I often tell the story of when I was a child and summer evenings were spent visiting with generations of family members on a screened in front porch at my grandparents’ home. If a neighbor walked by, the porch was close enough to the sidewalk for the neighbor to stop and visit for a few moments. There were no distractions like television, computers, smart phones, or video games. There also was no air conditioning so a ceiling fan and an occasional breeze had to suffice. I noticed that after World War II, homes were not built with screened in front porches open to the world. Entertainment moved to the back yard patio with just a few invited guests. As central air conditioning and television became more prevalent people moved inside and became couch potatoes, no longer interacting with one another without interference. More recently I dined with my family on an outdoor patio at a restaurant in Taos, New Mexico, and my grandson was into another world with his hand held game. Folks may sit on a couch together without talking, communicating by texting each other.
You wouldn’t sit on a front porch anymore with drive by shootings. Patio entertaining is too hot, too cold, or too windy. Technology is great, but the outcome is that we have lost community. Church membership is down. The largest denomination is the unchurched. They are religious, but they do not want to be a part of organized religion. Civic and service clubs are diminishing in membership. The elderly sit alone in wheelchairs in nursing homes staring at a wall with eyes that once watched a baby, a softball game, and a life of meaning that once had purpose. We are known as a disposable society. We discard relationships as adroitly as we do plastic bottles. We have exiled ourselves to loneliness, which to me is the worst human emotion, and we have done it by forsaking one another.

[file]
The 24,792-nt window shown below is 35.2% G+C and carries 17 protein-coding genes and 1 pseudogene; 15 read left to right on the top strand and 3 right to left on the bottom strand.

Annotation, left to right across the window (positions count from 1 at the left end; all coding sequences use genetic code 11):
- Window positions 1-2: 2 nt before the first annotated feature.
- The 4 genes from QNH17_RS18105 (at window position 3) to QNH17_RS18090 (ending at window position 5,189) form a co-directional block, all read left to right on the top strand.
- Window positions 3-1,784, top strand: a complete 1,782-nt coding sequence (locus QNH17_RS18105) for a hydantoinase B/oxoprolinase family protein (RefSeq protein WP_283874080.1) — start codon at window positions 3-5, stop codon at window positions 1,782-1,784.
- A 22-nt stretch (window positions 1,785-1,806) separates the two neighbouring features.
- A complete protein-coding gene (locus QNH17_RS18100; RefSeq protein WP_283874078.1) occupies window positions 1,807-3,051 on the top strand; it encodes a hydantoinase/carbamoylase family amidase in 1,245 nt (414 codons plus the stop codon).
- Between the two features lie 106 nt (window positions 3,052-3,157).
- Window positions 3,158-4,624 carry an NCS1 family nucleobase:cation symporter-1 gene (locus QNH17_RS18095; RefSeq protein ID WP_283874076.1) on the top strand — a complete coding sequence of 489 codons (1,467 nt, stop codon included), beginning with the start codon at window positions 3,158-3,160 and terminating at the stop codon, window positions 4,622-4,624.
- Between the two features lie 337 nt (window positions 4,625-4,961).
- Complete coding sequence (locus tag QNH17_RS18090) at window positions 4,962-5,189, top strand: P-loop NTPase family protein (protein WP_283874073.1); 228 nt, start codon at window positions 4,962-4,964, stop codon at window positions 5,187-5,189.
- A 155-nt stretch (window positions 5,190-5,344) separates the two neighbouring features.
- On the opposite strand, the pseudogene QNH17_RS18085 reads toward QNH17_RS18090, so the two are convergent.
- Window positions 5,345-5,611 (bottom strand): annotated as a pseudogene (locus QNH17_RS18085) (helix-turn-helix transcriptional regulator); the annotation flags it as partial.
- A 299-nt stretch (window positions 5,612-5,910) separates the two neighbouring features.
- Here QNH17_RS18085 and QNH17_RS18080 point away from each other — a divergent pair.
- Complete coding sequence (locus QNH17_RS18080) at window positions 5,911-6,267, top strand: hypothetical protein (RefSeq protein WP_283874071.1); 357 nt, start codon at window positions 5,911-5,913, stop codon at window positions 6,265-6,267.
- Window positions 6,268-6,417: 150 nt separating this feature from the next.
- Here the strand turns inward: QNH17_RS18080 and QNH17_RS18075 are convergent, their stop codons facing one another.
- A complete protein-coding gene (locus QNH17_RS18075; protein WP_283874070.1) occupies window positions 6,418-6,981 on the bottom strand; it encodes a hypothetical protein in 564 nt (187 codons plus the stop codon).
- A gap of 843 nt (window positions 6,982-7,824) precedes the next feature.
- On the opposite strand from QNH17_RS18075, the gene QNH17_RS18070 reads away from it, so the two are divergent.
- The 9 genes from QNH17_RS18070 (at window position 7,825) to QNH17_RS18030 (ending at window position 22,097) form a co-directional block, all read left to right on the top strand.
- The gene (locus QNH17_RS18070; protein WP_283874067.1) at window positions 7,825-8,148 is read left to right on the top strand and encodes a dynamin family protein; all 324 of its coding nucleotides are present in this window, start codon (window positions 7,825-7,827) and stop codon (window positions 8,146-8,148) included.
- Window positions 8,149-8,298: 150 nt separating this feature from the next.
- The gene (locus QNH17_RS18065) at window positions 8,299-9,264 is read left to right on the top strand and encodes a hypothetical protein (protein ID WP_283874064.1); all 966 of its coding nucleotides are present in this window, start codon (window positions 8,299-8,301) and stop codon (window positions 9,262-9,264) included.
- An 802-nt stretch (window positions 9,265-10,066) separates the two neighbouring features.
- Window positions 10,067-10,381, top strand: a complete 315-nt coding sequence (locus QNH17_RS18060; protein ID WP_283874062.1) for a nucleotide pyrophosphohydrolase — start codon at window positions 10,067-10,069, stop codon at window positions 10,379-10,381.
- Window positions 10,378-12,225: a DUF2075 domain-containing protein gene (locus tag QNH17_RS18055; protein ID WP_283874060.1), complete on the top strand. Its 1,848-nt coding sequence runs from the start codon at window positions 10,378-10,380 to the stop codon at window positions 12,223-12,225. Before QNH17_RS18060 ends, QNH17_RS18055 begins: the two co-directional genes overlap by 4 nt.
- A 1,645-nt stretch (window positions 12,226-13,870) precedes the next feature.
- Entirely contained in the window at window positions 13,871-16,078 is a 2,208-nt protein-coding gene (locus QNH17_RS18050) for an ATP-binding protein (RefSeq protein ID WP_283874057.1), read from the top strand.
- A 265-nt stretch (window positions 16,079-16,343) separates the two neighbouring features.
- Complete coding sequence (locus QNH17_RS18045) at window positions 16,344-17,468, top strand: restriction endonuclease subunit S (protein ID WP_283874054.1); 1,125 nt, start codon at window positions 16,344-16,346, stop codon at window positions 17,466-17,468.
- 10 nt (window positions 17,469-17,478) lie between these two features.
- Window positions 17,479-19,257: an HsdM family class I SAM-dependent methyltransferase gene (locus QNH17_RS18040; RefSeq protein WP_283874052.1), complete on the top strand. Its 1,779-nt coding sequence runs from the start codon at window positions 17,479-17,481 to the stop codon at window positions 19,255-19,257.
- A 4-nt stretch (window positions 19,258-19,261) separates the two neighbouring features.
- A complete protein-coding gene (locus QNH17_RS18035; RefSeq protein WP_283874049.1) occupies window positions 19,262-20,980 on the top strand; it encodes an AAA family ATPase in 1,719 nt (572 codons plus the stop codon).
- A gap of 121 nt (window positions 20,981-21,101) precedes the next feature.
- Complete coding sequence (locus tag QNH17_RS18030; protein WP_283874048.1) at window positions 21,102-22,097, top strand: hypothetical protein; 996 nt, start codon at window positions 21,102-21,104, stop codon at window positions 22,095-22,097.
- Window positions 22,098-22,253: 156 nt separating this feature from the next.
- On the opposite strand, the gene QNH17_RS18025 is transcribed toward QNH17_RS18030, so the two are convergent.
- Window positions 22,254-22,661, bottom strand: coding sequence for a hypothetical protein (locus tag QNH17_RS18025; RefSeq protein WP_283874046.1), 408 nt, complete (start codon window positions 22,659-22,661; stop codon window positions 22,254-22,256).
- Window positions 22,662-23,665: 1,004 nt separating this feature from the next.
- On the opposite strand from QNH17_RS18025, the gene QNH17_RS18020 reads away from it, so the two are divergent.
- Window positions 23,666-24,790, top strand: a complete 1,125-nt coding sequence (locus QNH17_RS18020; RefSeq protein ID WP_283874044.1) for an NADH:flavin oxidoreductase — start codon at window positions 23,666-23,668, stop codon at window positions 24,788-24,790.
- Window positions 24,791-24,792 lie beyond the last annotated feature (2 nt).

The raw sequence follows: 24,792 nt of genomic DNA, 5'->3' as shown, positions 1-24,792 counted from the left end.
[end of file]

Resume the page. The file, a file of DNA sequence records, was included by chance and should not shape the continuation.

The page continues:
Community is about caring for one another, it is about being our brother’s keeper. It begins and ends with being a servant, to care more about others than for self. I learned about this on a screened in front porch. I learned about it from a family doctor who made house calls when I was sick. He did not do it under the dictates of a health care law. He did it because he cared. A maxim for all pastors is that they do not care what you know until they know that you care. We cannot legislate community. We can preserve it only by caring enough for it through caring for each other. I have said nothing new. As Samuel Johnson, the 18th century English writer said, “We need to be reminded of old truths more than we need to learn new ones.” He had other lessons that we may learn from in living
as a community. He wrote, “The true measure of a man is how he treats someone who can do him absolutely no good” and, “Kindness is in our power even when fondness is not.”